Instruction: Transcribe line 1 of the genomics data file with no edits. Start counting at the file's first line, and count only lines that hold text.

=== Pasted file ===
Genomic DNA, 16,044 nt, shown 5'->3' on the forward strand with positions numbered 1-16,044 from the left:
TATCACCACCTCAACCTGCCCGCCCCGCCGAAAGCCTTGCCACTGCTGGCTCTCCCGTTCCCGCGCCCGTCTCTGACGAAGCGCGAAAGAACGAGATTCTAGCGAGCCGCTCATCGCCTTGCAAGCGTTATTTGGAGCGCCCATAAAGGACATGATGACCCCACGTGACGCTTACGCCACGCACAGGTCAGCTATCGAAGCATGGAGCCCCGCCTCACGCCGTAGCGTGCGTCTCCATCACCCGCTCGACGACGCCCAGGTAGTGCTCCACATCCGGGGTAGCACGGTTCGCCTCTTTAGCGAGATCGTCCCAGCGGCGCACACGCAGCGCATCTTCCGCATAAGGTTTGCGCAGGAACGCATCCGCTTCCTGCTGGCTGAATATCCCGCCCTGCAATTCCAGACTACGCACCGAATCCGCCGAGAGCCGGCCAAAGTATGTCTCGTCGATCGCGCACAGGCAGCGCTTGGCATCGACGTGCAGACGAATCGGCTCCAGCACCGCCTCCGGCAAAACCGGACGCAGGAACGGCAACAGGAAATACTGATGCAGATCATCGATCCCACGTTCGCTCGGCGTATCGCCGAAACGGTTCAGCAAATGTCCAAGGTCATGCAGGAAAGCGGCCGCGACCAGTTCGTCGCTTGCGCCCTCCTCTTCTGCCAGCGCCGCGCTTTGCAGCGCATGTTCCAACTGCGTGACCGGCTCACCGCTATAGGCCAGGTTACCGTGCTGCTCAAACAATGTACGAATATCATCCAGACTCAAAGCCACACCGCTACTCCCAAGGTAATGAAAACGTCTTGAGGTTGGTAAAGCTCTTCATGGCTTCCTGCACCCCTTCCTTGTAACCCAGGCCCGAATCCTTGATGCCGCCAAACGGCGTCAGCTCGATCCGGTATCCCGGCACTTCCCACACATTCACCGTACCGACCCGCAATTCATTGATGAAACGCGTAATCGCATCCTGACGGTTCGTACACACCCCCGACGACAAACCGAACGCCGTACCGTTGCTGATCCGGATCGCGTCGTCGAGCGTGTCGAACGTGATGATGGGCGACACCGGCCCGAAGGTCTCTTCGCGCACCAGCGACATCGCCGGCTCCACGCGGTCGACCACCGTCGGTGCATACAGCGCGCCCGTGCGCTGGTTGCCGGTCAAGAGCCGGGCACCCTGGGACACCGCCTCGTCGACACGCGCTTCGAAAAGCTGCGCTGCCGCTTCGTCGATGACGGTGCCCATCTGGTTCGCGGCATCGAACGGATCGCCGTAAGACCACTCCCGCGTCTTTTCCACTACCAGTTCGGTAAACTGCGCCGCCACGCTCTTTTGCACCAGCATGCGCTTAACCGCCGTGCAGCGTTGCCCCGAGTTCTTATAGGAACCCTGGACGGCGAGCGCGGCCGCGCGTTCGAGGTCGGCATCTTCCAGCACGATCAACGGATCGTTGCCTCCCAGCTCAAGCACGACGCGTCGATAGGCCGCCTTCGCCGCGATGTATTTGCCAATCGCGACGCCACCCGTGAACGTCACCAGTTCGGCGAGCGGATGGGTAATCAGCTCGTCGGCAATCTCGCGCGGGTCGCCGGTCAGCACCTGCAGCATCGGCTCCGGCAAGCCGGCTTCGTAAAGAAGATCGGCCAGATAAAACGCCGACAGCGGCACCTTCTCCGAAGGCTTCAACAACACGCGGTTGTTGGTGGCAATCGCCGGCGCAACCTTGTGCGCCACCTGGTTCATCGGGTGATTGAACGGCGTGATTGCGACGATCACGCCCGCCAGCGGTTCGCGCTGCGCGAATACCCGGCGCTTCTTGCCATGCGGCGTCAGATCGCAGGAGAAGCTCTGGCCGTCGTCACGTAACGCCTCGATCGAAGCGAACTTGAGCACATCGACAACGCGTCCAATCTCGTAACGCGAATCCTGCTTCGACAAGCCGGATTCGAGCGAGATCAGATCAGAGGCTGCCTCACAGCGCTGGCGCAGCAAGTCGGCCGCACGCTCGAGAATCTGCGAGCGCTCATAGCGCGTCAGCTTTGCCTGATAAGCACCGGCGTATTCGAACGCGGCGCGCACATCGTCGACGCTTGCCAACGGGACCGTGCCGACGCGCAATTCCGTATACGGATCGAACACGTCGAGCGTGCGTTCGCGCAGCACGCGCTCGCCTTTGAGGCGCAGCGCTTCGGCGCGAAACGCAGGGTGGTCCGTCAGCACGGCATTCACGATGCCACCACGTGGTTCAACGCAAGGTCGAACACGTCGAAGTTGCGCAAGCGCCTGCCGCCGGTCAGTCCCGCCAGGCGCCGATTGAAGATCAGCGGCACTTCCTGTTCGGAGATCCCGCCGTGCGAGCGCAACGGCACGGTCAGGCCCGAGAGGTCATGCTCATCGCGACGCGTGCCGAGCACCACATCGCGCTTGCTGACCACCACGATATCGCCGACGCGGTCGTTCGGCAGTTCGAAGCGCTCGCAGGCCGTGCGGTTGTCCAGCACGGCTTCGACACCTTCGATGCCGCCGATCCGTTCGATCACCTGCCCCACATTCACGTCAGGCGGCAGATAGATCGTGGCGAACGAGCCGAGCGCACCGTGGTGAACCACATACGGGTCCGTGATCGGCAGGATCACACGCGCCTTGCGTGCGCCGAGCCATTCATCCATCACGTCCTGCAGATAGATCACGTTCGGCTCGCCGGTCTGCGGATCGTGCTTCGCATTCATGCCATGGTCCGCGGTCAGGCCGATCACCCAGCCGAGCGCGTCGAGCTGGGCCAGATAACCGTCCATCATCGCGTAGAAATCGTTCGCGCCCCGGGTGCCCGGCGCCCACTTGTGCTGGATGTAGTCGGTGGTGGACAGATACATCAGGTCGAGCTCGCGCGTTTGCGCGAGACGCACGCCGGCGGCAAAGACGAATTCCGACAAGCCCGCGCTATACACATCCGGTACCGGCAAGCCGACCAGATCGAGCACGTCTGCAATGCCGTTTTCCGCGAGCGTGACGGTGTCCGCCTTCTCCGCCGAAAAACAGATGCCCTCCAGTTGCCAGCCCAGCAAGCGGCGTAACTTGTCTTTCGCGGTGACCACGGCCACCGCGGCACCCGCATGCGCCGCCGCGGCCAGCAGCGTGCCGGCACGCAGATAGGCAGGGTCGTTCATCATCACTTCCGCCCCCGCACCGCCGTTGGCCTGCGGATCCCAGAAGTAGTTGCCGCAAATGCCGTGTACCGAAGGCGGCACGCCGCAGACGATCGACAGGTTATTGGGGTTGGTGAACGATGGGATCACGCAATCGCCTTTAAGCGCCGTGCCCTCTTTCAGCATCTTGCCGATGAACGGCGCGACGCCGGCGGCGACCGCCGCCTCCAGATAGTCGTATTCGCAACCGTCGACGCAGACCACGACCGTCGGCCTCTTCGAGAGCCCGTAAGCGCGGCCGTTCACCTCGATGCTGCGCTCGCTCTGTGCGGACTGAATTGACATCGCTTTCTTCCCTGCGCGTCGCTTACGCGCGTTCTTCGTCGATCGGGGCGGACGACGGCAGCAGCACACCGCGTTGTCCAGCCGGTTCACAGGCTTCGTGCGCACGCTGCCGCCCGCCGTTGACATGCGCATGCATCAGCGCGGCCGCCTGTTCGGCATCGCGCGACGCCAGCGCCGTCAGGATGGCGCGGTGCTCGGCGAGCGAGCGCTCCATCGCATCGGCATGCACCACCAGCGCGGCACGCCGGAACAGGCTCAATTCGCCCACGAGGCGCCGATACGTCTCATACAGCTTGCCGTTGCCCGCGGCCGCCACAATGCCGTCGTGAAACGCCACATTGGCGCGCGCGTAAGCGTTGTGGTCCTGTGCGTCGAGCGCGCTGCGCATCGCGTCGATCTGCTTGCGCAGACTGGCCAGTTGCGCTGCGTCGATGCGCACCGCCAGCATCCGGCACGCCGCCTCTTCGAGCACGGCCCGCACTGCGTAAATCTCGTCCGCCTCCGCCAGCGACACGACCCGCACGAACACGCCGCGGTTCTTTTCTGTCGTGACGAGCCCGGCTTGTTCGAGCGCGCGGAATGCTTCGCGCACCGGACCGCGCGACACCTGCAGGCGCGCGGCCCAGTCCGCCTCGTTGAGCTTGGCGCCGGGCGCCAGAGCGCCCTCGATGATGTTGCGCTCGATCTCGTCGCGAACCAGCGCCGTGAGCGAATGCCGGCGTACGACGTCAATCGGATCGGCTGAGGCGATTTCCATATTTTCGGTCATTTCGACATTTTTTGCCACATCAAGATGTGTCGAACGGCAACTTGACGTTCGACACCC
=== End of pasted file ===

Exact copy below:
Genomic DNA, 16,044 nt, shown 5'->3' on the forward strand with positions numbered 1-16,044 from the left: